Journal article

Herbert R, Hatcher J, Jauneikaite E, Gharbi M, d'Arc S, Obaray N, Rickards T, Rebec M, Blandy O, Hope R, Thomas A, Bamford K, Jepson A, Sriskandan Set al., 2019, Two-year analysis of Clostridium difficile ribotypes associated with increased severity, Journal of Hospital Infection, Vol: 103, Pages: 388-394, ISSN: 0195-6701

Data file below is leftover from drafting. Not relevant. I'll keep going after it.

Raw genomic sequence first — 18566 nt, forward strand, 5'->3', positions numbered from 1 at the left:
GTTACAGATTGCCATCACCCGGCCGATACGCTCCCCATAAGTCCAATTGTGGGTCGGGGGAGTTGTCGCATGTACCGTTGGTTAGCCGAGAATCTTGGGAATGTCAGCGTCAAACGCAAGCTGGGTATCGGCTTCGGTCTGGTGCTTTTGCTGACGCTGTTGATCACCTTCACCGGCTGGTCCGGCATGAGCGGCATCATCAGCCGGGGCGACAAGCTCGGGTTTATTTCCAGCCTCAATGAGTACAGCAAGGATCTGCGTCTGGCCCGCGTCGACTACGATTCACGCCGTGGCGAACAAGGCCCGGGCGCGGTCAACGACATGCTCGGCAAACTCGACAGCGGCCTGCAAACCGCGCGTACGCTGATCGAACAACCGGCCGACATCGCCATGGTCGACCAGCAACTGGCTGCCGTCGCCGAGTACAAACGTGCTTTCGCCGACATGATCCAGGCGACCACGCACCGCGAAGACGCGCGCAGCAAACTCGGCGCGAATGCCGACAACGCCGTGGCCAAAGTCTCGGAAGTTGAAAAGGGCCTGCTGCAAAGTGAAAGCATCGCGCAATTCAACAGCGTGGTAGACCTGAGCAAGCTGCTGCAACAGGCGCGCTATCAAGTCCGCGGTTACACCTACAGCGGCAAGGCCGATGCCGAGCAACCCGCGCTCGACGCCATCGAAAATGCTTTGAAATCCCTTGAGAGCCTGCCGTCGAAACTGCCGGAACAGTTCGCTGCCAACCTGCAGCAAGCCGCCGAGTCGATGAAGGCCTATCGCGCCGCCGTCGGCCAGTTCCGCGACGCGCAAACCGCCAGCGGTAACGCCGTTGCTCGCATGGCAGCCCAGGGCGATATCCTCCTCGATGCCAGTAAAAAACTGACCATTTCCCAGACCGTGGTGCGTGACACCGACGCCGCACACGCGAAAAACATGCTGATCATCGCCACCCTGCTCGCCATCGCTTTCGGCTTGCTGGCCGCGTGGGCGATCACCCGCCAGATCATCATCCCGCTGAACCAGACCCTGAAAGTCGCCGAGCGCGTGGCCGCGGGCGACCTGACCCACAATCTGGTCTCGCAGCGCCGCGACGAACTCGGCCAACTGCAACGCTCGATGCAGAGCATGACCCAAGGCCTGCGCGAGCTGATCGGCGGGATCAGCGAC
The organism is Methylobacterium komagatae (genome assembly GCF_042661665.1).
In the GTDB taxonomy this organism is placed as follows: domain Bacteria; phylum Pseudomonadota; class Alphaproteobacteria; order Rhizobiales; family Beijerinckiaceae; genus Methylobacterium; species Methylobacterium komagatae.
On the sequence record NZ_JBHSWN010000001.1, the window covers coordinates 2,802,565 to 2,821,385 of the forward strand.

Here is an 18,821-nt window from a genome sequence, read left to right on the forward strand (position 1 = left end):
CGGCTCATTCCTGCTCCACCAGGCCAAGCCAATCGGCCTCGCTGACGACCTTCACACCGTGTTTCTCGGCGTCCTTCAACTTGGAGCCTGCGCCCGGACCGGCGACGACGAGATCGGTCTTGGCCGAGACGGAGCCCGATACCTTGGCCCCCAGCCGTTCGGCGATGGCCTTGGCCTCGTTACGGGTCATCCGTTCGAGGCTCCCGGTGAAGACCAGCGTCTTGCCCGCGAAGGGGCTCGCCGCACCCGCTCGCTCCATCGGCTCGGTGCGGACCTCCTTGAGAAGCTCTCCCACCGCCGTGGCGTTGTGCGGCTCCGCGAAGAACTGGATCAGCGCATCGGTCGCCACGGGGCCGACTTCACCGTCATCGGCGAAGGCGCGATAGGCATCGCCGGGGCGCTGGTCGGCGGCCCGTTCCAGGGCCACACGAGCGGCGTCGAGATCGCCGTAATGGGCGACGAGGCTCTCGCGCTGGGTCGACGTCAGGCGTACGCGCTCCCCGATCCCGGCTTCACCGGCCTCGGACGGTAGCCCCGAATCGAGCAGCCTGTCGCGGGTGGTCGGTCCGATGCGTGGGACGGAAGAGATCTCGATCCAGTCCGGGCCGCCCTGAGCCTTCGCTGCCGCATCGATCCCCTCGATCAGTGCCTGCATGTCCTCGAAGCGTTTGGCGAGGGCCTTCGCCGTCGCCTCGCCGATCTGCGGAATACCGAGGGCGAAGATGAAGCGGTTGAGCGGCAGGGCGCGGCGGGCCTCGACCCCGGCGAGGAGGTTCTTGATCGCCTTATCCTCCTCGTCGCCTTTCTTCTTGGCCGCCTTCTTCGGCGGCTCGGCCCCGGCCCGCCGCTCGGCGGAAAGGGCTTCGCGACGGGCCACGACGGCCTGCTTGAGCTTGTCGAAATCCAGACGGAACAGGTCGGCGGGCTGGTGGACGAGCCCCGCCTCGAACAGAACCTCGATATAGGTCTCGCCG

BackgroundCertain Clostridium difficile ribotypes have been associated with complex disease phenotypes including recurrence and increased severity, especially the well-described hypervirulent ribotype RT027. In this study we set out to determine the pattern of ribotypes causing infection and association if any with severity.MethodsAll faecal samples submitted to a large diagnostic laboratory for C. difficile testing between 2011 and 2013 were subject to routine testing and cultured. All C. difficile isolates were ribotyped and associated clinical and demographic patient data were retrieved then linked to ribotyping data.ResultsA total of 86 distinct ribotypes were identified from 705 isolates of C. difficile. Ribotypes RT002 and RT015 were the most prevalent (22.5%, n=159). Only five isolates (0.7%) were the hypervirulent RT027. Ninety of 450 (20%) patients with clinical information available died within 30-days of C. difficile isolation. Ribotype RT220, one of the ten commonest ribotypes, was associated with elevated median C-reactive protein and significantly increased 30-day all-cause mortality when compared with ribotypes RT002 and RT015, and with all other ribotypes found in the study.ConclusionsA wide range of C. difficile ribotypes were responsible for C. difficile infection presentations. Although C. difficile-associated mortality has reduced in recent years, expansion of lineages associated with increased severity could herald increases in future mortality. Enhanced surveillance for emerging lineages such as RT220 that are associated with more severe disease is required, with genomic approaches to dissect pathogenicity.